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MA Gender, Sexuality and Culture / Course details

Year of entry: 2020

Course unit details:
New Developments in Theories of Gender and Sexuality

Unit code SOCY60992
Credit rating 15
Unit level FHEQ level 7 – master's degree or fourth year of an integrated master's degree
Teaching period(s) Semester 1
Offered by Sociology
Available as a free choice unit? Yes

Overview

In this course, we will discuss and review several of the different debates which surround theories of gender and sexuality, with an emphasis on feminist and queer theory (and practice). We will also be paying particular attention to the way in which such writings invite us to think about the nature of theory itself. Thus, this graduate course will analyze and interpret recent theories of feminism, gender and sexuality. It will track strategic shifts within western feminist thought and ask what is the relationship between feminist theory and queer theory.

Topics may include: Queer Theory; Feminism and the body; 'race'; masculinities; Gender, sexuality and visual culture; Feminism, queer theory and postcoloniality; Feminism-queer-postmodernism

Aims

to review several of the new developments in social, political, philosophical, and cultural theories of gender and sexuality
to evaluate the form and structure of theoretical arguments from different disciplinary perspectives
to assess the ways in which ideas are produced and distributed through processes grounded in the material working practices of academia and publishing, including those of reading and writing
to encourage graduate students to exchange ideas and critical responses to theories of gender as members of a seminar group

Learning outcomes

' Discuss and engage with key texts within recent theories on gender and sexuality.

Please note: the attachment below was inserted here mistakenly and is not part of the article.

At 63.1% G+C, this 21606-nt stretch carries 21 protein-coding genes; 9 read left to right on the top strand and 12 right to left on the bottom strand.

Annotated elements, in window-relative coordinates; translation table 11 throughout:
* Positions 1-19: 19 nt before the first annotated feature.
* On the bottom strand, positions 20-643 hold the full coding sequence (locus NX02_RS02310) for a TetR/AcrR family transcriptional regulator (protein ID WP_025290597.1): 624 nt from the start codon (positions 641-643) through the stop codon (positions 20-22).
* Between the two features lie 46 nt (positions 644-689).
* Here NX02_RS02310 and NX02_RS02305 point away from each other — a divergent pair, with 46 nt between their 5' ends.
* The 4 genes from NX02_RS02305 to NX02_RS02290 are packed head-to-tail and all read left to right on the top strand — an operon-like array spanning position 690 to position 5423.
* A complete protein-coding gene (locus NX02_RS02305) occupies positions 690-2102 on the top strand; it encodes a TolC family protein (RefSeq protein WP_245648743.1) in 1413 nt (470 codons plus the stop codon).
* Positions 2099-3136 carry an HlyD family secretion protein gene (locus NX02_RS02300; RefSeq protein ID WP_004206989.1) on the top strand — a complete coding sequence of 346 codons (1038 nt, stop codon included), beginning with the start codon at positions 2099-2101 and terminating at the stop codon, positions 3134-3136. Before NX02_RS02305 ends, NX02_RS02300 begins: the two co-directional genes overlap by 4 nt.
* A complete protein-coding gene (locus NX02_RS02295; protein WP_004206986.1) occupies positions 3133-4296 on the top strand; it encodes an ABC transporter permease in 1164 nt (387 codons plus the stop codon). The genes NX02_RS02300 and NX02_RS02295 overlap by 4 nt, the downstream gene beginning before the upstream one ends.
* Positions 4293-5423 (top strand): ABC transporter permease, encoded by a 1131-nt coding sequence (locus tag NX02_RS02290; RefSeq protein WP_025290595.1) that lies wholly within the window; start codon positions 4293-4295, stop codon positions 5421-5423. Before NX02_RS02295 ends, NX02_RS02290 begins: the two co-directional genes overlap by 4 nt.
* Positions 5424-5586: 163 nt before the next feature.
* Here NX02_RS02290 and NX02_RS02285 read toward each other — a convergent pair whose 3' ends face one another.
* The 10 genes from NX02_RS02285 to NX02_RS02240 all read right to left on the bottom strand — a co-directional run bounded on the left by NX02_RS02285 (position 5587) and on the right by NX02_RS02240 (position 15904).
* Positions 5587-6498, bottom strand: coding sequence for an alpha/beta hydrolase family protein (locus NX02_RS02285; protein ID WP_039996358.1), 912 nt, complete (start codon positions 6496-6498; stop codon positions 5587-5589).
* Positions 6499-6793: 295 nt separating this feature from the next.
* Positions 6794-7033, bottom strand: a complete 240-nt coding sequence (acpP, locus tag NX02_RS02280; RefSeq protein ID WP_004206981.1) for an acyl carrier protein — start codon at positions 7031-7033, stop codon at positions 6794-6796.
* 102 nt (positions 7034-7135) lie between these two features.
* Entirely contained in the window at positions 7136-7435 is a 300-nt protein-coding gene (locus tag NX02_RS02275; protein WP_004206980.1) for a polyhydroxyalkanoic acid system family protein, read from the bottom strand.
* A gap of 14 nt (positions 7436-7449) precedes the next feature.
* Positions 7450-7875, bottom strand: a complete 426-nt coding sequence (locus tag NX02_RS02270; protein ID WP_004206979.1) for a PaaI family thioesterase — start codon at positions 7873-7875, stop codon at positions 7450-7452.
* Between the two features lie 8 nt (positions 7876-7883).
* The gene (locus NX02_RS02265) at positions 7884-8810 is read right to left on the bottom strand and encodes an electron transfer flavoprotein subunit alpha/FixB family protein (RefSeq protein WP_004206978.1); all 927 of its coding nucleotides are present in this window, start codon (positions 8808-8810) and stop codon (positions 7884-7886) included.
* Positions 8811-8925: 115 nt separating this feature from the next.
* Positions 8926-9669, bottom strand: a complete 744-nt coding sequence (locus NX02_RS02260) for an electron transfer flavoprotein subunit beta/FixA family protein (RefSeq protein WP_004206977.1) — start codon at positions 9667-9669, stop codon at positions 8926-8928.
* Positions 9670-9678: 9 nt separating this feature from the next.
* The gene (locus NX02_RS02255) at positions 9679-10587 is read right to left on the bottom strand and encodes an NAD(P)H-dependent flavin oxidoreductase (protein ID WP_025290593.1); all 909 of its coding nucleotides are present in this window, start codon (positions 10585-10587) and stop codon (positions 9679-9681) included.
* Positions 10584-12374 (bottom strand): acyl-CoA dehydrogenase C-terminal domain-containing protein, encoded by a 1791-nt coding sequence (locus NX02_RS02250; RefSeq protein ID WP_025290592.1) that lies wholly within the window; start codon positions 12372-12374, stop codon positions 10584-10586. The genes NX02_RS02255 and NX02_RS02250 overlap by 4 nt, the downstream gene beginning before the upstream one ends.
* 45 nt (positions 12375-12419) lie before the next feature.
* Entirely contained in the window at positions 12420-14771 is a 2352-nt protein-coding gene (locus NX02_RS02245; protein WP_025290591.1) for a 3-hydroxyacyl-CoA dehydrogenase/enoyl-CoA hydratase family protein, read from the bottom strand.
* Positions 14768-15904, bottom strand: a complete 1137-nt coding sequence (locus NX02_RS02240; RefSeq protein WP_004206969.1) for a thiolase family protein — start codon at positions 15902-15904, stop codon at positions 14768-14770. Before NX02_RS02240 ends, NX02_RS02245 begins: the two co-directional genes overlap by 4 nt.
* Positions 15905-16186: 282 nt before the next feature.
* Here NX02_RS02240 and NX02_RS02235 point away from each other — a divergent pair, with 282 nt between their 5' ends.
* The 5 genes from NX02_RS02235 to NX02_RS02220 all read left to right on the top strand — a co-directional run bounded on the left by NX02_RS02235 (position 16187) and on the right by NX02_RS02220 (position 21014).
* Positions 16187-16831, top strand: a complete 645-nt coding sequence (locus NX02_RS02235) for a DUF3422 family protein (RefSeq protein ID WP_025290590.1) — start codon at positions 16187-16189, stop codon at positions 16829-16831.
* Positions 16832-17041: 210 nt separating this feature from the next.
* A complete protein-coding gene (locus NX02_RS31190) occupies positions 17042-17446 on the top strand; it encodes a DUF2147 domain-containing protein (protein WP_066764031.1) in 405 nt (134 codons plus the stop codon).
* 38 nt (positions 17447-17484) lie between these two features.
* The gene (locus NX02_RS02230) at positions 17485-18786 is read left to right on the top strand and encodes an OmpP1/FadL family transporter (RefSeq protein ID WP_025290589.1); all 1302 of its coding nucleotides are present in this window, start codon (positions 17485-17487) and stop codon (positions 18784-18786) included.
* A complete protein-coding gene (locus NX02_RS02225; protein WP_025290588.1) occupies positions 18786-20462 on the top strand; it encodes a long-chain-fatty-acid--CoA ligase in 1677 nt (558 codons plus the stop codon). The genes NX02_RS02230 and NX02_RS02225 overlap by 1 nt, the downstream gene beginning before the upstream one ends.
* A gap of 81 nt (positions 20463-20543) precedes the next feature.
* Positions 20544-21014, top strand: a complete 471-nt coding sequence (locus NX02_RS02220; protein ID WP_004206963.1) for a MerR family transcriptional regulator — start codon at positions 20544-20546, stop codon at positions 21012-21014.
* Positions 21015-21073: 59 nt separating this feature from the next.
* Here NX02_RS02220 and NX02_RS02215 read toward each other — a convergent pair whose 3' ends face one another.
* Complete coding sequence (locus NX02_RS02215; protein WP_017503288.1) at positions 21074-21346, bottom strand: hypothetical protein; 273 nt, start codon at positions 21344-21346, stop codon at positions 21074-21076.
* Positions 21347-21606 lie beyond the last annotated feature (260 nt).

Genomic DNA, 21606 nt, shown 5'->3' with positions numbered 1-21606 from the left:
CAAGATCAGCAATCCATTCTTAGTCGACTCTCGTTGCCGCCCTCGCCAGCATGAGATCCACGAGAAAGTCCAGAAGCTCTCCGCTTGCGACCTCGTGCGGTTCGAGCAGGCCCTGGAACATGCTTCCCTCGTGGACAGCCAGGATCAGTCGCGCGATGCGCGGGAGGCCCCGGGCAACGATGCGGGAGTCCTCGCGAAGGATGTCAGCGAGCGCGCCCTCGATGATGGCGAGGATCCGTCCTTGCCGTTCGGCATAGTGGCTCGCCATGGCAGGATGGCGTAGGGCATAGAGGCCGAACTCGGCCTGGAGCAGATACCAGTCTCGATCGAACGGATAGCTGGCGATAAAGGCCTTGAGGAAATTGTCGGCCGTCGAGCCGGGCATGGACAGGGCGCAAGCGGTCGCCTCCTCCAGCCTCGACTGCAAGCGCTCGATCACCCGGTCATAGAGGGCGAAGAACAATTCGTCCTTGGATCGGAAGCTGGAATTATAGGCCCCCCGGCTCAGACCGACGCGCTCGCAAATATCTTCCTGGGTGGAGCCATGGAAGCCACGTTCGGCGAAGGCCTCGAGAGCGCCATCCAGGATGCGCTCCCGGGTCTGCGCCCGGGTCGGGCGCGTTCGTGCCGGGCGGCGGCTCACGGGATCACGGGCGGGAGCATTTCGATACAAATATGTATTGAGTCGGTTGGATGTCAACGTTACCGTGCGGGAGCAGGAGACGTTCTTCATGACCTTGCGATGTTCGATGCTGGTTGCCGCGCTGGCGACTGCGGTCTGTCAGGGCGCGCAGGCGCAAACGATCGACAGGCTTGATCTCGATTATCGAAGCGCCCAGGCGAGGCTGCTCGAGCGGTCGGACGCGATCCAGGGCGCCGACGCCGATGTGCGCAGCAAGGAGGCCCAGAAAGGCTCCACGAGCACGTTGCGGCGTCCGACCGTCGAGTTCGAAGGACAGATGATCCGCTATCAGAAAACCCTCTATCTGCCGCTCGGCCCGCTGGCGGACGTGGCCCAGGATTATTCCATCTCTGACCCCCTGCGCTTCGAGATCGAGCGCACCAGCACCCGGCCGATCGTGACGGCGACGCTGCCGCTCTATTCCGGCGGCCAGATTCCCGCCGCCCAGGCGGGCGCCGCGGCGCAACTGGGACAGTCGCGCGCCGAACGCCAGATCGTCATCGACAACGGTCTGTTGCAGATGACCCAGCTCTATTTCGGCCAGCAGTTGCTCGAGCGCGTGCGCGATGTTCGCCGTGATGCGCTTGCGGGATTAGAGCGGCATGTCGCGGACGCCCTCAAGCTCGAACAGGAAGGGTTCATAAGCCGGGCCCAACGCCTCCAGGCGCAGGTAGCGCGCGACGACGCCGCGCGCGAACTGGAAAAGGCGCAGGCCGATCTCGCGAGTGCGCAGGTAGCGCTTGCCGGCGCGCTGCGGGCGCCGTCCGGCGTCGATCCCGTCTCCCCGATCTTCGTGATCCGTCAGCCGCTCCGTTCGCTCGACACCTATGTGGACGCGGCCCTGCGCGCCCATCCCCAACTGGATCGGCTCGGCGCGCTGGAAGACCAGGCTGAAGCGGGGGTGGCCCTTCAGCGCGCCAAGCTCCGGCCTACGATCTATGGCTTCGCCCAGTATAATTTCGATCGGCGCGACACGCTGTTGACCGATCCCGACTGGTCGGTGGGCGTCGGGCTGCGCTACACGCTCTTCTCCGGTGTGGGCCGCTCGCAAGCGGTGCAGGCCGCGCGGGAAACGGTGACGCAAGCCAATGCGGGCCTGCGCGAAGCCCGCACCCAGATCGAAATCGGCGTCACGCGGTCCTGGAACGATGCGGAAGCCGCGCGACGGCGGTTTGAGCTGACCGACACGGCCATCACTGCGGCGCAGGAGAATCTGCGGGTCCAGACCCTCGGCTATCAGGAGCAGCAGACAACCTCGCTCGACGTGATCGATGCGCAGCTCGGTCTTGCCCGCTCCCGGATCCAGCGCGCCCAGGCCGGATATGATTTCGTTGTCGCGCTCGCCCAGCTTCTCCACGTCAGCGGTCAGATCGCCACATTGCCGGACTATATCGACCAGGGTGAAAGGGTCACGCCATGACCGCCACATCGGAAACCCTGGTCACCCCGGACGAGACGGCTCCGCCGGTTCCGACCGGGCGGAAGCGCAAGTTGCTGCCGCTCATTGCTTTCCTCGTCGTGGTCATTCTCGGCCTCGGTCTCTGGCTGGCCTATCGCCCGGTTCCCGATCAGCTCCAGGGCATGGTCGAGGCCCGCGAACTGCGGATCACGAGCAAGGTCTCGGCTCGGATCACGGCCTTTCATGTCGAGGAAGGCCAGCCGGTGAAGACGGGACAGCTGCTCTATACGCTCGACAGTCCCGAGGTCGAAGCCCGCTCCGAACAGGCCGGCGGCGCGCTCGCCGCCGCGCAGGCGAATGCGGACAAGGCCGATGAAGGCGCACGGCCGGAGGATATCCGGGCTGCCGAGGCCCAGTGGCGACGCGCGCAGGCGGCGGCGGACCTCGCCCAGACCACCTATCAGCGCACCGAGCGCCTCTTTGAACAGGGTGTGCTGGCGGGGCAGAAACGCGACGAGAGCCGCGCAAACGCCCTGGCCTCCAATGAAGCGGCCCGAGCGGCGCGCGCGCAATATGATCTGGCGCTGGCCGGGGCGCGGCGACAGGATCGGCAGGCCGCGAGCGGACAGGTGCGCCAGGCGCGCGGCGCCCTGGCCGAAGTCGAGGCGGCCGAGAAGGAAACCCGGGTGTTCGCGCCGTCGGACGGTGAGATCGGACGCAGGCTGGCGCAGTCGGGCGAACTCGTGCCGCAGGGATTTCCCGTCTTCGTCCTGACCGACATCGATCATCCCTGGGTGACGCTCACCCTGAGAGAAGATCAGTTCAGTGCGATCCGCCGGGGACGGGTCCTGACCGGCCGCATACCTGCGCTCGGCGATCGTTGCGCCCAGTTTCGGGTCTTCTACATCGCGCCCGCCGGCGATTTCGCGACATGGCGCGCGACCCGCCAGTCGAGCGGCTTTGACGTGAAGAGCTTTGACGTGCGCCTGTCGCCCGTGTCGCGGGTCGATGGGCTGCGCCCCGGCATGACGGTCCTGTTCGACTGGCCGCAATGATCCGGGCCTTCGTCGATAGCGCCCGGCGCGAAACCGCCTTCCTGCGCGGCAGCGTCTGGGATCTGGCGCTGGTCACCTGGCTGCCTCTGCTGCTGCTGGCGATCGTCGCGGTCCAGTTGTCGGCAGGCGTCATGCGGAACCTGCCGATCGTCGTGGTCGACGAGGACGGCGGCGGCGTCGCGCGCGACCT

- Place debates around gender and sexuality in their historical and theoretical contexts
In addition, the students will develop and build on:
- critical reading skills
- ability to discuss and engage with texts
- ability to develop coherent, structured arguments

Teaching and learning methods

The sessions will be run in such a way as to enable students to critically engage with the complex concepts and sometimes difficult texts of gender and postcolonial theory. It will be based on participatory seminar which will include both close readings of the texts and broader discussions. At times, brief and informal introductory lectures will be provided in order to situate the texts in a historical context.

Assessment methods

Assessment is by a 3,000 word assessed essay

Recommended reading

Patricia Ticineto Clough (1994) Feminist Thought: Desire, Power and Academic Discourse Blackwell
Judith Evans (1995) Feminist Theory Today Sage Publications
Mary Evans (1997) Introducing Contemporary Feminist Thought Polity
bell hooks (1986) Feminist Theory: From Margin to Center South End Press
Sandra Kemp and Judith Squires, eds. (1997) Feminisms Oxford UP
Rosemarie Tong (1989) Feminist Thought Unwin Hyman

Study hours

Independent study hours
Independent study 0

Teaching staff

Staff member Role
Bridget Byrne Unit coordinator

Additional notes

Information
The course consists of 10 2 hour classes.
There are no separate tutorial groups.
Students are required to attend all classes for their duration

TUTOR: BRIDGET BRYNE

 

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